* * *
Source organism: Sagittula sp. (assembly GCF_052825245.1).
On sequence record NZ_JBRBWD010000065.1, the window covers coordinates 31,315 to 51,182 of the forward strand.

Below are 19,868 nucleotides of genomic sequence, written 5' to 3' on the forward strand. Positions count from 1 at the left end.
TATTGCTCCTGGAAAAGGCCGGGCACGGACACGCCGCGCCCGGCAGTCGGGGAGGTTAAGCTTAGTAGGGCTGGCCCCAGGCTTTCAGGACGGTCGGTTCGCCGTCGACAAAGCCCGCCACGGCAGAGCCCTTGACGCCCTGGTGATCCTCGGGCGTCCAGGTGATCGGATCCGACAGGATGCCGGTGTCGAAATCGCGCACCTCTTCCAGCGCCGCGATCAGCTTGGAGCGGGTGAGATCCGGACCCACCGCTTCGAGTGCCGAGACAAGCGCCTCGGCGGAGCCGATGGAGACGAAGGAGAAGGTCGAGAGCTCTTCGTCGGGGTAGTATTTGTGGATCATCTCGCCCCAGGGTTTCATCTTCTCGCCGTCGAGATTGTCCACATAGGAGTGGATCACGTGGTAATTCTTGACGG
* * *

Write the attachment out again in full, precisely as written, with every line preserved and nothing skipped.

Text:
Source organism: Sagittula sp. (assembly GCF_052825245.1).
On sequence record NZ_JBRBWD010000065.1, the window covers coordinates 31,315 to 51,182 of the forward strand.

Below are 19,868 nucleotides of genomic sequence, written 5' to 3' on the forward strand. Positions count from 1 at the left end.
TATTGCTCCTGGAAAAGGCCGGGCACGGACACGCCGCGCCCGGCAGTCGGGGAGGTTAAGCTTAGTAGGGCTGGCCCCAGGCTTTCAGGACGGTCGGTTCGCCGTCGACAAAGCCCGCCACGGCAGAGCCCTTGACGCCCTGGTGATCCTCGGGCGTCCAGGTGATCGGATCCGACAGGATGCCGGTGTCGAAATCGCGCACCTCTTCCAGCGCCGCGATCAGCTTGGAGCGGGTGAGATCCGGACCCACCGCTTCGAGTGCCGAGACAAGCGCCTCGGCGGAGCCGATGGAGACGAAGGAGAAGGTCGAGAGCTCTTCGTCGGGGTAGTATTTGTGGATCATCTCGCCCCAGGGTTTCATCTTCTCGCCGTCGAGATTGTCCACATAGGAGTGGATCACGTGGTAATTCTTGACGG